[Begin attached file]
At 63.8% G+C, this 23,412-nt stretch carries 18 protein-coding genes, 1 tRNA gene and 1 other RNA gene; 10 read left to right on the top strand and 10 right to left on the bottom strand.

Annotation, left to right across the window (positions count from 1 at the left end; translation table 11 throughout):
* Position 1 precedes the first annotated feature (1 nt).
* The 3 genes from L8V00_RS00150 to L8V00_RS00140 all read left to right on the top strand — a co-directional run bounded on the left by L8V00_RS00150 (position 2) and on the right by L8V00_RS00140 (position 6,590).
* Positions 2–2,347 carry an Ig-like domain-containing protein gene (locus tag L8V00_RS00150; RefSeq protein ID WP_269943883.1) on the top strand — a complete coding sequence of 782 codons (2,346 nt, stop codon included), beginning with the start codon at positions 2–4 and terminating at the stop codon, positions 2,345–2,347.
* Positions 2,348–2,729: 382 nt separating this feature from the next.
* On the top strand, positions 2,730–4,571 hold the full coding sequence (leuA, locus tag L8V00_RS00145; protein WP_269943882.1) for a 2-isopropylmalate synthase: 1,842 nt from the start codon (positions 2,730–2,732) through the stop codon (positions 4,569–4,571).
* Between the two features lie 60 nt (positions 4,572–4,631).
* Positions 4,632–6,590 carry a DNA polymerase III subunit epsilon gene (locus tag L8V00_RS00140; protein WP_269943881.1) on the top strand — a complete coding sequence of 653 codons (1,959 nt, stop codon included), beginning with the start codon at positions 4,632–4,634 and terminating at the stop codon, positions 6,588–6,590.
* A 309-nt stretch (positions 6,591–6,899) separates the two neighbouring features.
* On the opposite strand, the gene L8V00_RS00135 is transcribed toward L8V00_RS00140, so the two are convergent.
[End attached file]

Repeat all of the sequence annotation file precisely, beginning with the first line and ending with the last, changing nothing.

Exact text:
At 63.8% G+C, this 23,412-nt stretch carries 18 protein-coding genes, 1 tRNA gene and 1 other RNA gene; 10 read left to right on the top strand and 10 right to left on the bottom strand.

Annotation, left to right across the window (positions count from 1 at the left end; translation table 11 throughout):
* Position 1 precedes the first annotated feature (1 nt).
* The 3 genes from L8V00_RS00150 to L8V00_RS00140 all read left to right on the top strand — a co-directional run bounded on the left by L8V00_RS00150 (position 2) and on the right by L8V00_RS00140 (position 6,590).
* Positions 2–2,347 carry an Ig-like domain-containing protein gene (locus tag L8V00_RS00150; RefSeq protein ID WP_269943883.1) on the top strand — a complete coding sequence of 782 codons (2,346 nt, stop codon included), beginning with the start codon at positions 2–4 and terminating at the stop codon, positions 2,345–2,347.
* Positions 2,348–2,729: 382 nt separating this feature from the next.
* On the top strand, positions 2,730–4,571 hold the full coding sequence (leuA, locus tag L8V00_RS00145; protein WP_269943882.1) for a 2-isopropylmalate synthase: 1,842 nt from the start codon (positions 2,730–2,732) through the stop codon (positions 4,569–4,571).
* Between the two features lie 60 nt (positions 4,572–4,631).
* Positions 4,632–6,590 carry a DNA polymerase III subunit epsilon gene (locus tag L8V00_RS00140; protein WP_269943881.1) on the top strand — a complete coding sequence of 653 codons (1,959 nt, stop codon included), beginning with the start codon at positions 4,632–4,634 and terminating at the stop codon, positions 6,588–6,590.
* A 309-nt stretch (positions 6,591–6,899) separates the two neighbouring features.
* On the opposite strand, the gene L8V00_RS00135 is transcribed toward L8V00_RS00140, so the two are convergent.